Combustible Celluloid
 
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With: Josh Hartnett, Melissa Leo, Frank Grillo, Sofia Hublitz, William Forsythe, Deborah Ann Woll, George Carroll (a.k.a. Slaine), Mark Boone Junior, Beau Knapp, Nicholas Cirillo, Ben Hall, Bruce Davis
Written by: John Swab
Directed by: John Swab
MPAA Rating: R for strong violence, language throughout and some sexual content
Running Time: 111
Date: 11/05/2021
IMDB

Ida Red (2021)

3 Stars (out of 4)

Jail Knell

By Jeffrey M. Anderson

The storytelling in this crime drama is far from clean and the screenplay drags out quite a few stale old chestnuts, but it has a good pulpy quality, and the performers bring the characters to life.

Crime boss Ida "Red" Walker (Melissa Leo) is in prison, dying. Her son Wyatt Walker (Josh Hartnett), and Wyatt's tough-guy uncle Dallas (Frank Grillo) will stop at nothing to get her out before she passes. They plan a robbery of a drug delivery truck, which goes south. Dallas must then kill all the witnesses, which brings the attention of cop Bodie Collier (George Carroll, a.k.a. Slaine), who also happens to be married to Wyatt's sister Jeanie (Deborah Ann Woll).

Bodie and Jeanie are raising rebellious fifteen-year-old Darla (Sofia Hublitz), who, like her uncles, seems drawn to trouble. Wyatt and Dallas threaten a member of the prison board to release Ida on parole, and then set off for a multi-million-dollar robbery that, if all goes well, will leave the family set up for life.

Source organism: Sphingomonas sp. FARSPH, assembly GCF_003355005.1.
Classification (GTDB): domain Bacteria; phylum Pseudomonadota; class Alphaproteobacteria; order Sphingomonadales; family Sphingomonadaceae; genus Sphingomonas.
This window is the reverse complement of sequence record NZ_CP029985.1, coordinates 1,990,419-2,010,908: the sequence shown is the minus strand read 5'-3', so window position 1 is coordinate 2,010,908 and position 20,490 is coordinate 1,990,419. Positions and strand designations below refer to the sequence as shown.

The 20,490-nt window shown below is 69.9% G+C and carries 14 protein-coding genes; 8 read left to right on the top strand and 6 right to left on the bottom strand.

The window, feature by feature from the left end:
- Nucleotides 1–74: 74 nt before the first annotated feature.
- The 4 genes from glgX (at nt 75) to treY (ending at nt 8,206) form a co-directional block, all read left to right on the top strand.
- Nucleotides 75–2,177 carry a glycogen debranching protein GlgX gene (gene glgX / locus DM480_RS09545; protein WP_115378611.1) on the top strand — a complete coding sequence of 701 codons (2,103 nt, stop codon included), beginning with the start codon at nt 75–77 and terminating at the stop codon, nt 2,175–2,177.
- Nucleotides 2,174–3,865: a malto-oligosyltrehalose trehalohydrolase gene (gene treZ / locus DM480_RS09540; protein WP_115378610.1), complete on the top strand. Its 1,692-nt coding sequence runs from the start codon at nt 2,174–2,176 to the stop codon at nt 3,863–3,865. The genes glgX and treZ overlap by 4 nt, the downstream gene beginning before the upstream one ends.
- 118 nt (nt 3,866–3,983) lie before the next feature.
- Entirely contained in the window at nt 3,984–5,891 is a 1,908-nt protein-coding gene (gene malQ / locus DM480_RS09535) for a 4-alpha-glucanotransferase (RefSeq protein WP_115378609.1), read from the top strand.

John Swab's Ida Red gets off on the right foot with its characters. Wyatt has a legit business that covers up his criminal activities, and he's capable of being charming as well as brutal. His visits to his ma in prison reveal that she's in charge of everything, and Leo is powerful in the role; she recalls the "Smurf Cody" character from both the movie and TV series Animal Kingdom, as well as Margaret Wycherly's Ma Jarrett in White Heat (1949). Grillo is a standout, choosing to go over-the-top (as he did in Boss Level) and coming out mesmerizingly psychopathic. (He does a little dance to Naked Eyes's "Promises Promises" before dispatching one of his victims.)

Most of the other characters seem to have inner lives, or at least weird bits of business to perform, such as cop William Forsythe forever shoving pieces of broccoli-green gum into his mouth, or bearded lawyer Mark Boone Junior lunching at a sushi-train cafe. Some of the dialogue includes groaners like "I'm getting too old for this s--t" or "one last job and we're out," and some ideas and events feel tacked-on, not quite fitting into the rest of the story.

But Ida Red has its share of unique touches, such as Wyatt and Dallas's attempt to set up a meeting with a Black mob boss, as well as a spiky B movie quality, embracing its under-the-radar cheapness, and unafraid to try off-the-wall things like using Madonna's lush, romantic "Crazy for You" as backdrop for a moment of violence.

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